Paying and Deducting Business Property Taxes: What You Need to Know

Jacob Maslow  |

Businesses, just like individuals, are required to pay property taxes if they own real property. In the same way as residential property, these taxes are based on the assessed value of the real estate, including land and buildings.

Many new business owners overlook the fact that they have to pay property taxes and may not take them into account when creating their budgets, which can create a cash flow issue. Here’s what you need to know about business property tax.

How Business Property Taxes Work

Property tax is considered an “ad valorem” tax because it is calculated based on the value of the property. The value of the property for tax purposes is not the same as fair market value.

The value is determined by the property assessor and is based on the calculated value.

Property taxes can be affected by many things.

“Reassessment, renovation, conversion, demolition or transfer could make your property tax bill unpredictable,” says the Law Offices of Gary H. Smith.

For example, if the business’ real estate is sold, the tax for the year will be distributed between the previous and new owners based on how much of the year each party owned the property.

A business' property taxes are assessed by local entities (e.g. cities, towns, villages, counties, etc.) for local purposes, such as maintaining schools and roads.

When a business purchases real estate, the property will be registered with the local tax authority. The owner will receive information on the changes to the assessed value and the amount of taxes owed each year.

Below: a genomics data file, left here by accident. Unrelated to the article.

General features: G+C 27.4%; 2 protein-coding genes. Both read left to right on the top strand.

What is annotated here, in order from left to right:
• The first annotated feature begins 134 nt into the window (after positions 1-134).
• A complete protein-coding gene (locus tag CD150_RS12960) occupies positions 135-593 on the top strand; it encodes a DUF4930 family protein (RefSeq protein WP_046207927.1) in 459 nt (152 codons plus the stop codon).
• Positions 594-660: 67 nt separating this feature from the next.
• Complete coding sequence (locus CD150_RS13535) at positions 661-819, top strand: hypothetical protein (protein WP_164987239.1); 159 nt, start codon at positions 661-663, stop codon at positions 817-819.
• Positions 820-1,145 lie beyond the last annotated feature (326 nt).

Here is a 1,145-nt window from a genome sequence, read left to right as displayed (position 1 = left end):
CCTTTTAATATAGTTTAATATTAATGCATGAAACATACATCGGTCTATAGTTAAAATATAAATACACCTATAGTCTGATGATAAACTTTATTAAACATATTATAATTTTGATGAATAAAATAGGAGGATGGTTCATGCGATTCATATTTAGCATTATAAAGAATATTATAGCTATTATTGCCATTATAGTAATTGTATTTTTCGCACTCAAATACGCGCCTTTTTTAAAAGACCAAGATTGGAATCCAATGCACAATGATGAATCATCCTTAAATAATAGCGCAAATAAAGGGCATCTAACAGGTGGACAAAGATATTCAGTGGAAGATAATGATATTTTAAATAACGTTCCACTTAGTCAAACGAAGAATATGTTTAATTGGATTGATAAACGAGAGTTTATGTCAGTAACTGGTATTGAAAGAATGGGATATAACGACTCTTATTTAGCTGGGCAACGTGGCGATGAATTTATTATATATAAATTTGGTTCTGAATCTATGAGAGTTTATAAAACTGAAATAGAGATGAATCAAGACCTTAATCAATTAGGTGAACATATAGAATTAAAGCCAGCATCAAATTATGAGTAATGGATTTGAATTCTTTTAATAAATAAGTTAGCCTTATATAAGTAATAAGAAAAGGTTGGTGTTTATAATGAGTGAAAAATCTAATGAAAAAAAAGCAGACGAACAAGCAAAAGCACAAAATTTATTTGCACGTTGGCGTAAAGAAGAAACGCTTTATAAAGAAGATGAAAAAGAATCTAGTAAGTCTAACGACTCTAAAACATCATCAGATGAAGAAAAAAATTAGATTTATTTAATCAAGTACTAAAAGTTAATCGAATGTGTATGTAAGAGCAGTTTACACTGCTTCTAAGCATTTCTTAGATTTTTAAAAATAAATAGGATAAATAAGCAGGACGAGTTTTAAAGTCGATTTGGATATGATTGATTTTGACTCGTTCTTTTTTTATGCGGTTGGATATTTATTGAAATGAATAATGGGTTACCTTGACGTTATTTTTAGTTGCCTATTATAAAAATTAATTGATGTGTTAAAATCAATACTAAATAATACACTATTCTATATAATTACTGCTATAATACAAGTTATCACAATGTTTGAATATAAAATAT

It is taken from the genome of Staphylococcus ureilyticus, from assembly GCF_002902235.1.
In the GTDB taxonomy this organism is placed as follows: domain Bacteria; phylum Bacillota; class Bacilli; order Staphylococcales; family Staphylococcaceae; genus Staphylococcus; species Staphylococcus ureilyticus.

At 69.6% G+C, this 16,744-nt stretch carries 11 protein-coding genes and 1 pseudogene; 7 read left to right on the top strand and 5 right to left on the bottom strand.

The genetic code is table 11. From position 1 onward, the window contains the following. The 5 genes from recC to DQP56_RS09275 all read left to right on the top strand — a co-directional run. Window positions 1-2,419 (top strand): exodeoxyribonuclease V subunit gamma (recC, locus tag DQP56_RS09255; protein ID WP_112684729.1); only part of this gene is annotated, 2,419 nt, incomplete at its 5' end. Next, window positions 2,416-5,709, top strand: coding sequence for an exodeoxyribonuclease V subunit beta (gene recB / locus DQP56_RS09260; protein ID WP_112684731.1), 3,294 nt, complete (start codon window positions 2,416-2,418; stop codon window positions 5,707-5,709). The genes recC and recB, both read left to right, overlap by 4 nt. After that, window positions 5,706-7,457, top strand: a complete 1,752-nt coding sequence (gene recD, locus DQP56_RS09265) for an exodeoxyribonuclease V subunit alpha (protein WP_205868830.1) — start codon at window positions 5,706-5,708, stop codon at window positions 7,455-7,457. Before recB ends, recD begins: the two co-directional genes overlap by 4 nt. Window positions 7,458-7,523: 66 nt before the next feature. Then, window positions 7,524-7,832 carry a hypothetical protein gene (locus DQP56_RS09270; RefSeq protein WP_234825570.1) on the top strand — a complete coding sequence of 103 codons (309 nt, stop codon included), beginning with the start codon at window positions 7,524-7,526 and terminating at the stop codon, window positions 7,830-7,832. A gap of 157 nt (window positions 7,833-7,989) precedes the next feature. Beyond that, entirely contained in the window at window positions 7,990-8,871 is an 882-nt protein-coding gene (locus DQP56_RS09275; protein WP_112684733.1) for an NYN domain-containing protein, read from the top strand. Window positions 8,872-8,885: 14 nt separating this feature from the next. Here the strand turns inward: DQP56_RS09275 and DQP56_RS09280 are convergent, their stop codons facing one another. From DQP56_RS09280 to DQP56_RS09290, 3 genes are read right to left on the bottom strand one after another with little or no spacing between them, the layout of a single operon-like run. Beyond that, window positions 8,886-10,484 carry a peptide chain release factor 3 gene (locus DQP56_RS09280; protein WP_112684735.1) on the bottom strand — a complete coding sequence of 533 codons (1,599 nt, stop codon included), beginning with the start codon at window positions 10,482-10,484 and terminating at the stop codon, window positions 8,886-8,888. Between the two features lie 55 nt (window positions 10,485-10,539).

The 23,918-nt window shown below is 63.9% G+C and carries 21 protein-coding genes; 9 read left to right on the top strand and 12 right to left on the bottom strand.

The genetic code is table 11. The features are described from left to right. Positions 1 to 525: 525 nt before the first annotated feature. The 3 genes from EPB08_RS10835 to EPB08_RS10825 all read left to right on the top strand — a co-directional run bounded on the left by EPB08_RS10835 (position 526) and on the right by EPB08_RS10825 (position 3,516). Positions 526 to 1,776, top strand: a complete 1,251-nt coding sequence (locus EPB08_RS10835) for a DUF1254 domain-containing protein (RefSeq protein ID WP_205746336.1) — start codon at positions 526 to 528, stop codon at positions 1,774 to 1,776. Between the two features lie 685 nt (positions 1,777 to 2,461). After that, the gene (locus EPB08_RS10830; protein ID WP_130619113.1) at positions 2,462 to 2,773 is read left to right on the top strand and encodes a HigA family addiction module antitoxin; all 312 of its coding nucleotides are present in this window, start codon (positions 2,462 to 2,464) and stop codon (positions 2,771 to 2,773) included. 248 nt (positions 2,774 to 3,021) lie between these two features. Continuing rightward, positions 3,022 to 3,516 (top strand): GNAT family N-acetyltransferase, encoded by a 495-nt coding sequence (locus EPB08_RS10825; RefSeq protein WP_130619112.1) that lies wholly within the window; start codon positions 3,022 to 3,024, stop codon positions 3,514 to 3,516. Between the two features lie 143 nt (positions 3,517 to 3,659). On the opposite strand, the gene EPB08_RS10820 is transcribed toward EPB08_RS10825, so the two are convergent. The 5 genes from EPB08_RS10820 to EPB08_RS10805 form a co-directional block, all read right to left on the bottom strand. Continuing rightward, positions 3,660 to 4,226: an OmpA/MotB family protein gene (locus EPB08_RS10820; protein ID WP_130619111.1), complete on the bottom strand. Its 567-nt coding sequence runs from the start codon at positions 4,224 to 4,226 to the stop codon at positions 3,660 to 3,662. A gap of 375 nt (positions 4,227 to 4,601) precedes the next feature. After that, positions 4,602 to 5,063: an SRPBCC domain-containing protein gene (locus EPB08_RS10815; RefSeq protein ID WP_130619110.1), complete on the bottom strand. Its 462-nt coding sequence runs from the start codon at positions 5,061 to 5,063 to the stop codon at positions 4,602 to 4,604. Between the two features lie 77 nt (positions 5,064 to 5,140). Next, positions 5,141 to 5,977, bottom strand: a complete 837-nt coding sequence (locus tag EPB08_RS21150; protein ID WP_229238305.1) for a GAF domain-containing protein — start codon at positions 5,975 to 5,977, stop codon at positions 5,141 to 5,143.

The tax bill you receive will be based on that assessment, and you have the right to contest the assessment.

Each year, local governments ask commercial property owners to fill out and return an income and expense form. That form is given to the board of assessors and is used to determine the value of the property.

They determine this value based on a number of factors, including:

  • Rental income
  • Expenses, including insurance, advertising fees, repairs, management fees, etc.

Typically, assessors use a relevant cap rate to determine the property’s initial value, but the calculation of the property value is a bit more complex.

Deducting Property Taxes

The IRS does allow you to deduct business property taxes, but there are restrictions and limitations on which portion can be written off as a business expense.

It’s important to read the IRS’s rules on property tax deductions carefully.

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